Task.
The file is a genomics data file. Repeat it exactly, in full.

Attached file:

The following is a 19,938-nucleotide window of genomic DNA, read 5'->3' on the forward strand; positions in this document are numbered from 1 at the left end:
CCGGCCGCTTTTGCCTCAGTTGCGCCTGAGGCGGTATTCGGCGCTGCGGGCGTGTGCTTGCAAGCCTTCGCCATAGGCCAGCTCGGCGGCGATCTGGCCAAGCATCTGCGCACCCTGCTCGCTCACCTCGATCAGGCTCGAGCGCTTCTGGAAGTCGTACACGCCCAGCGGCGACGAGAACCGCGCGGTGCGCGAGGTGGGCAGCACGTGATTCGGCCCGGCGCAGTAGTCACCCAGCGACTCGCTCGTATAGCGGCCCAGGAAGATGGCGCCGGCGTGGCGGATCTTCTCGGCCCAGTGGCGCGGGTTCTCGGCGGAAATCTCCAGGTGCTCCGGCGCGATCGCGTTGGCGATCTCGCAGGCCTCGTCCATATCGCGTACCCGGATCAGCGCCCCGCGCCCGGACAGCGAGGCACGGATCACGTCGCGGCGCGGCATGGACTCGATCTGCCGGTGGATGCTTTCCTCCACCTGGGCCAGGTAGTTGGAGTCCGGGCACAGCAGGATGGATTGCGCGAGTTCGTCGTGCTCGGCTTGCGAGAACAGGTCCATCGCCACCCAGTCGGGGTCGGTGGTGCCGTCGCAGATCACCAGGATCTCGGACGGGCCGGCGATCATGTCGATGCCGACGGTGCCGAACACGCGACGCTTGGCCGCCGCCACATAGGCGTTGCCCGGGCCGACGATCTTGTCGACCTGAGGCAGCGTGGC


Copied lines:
The following is a 19,938-nucleotide window of genomic DNA, read 5'->3' on the forward strand; positions in this document are numbered from 1 at the left end:
CCGGCCGCTTTTGCCTCAGTTGCGCCTGAGGCGGTATTCGGCGCTGCGGGCGTGTGCTTGCAAGCCTTCGCCATAGGCCAGCTCGGCGGCGATCTGGCCAAGCATCTGCGCACCCTGCTCGCTCACCTCGATCAGGCTCGAGCGCTTCTGGAAGTCGTACACGCCCAGCGGCGACGAGAACCGCGCGGTGCGCGAGGTGGGCAGCACGTGATTCGGCCCGGCGCAGTAGTCACCCAGCGACTCGCTCGTATAGCGGCCCAGGAAGATGGCGCCGGCGTGGCGGATCTTCTCGGCCCAGTGGCGCGGGTTCTCGGCGGAAATCTCCAGGTGCTCCGGCGCGATCGCGTTGGCGATCTCGCAGGCCTCGTCCATATCGCGTACCCGGATCAGCGCCCCGCGCCCGGACAGCGAGGCACGGATCACGTCGCGGCGCGGCATGGACTCGATCTGCCGGTGGATGCTTTCCTCCACCTGGGCCAGGTAGTTGGAGTCCGGGCACAGCAGGATGGATTGCGCGAGTTCGTCGTGCTCGGCTTGCGAGAACAGGTCCATCGCCACCCAGTCGGGGTCGGTGGTGCCGTCGCAGATCACCAGGATCTCGGACGGGCCGGCGATCATGTCGATGCCGACGGTGCCGAACACGCGACGCTTGGCCGCCGCCACATAGGCGTTGCCCGGGCCGACGATCTTGTCGACCTGAGGCAGCGTGGC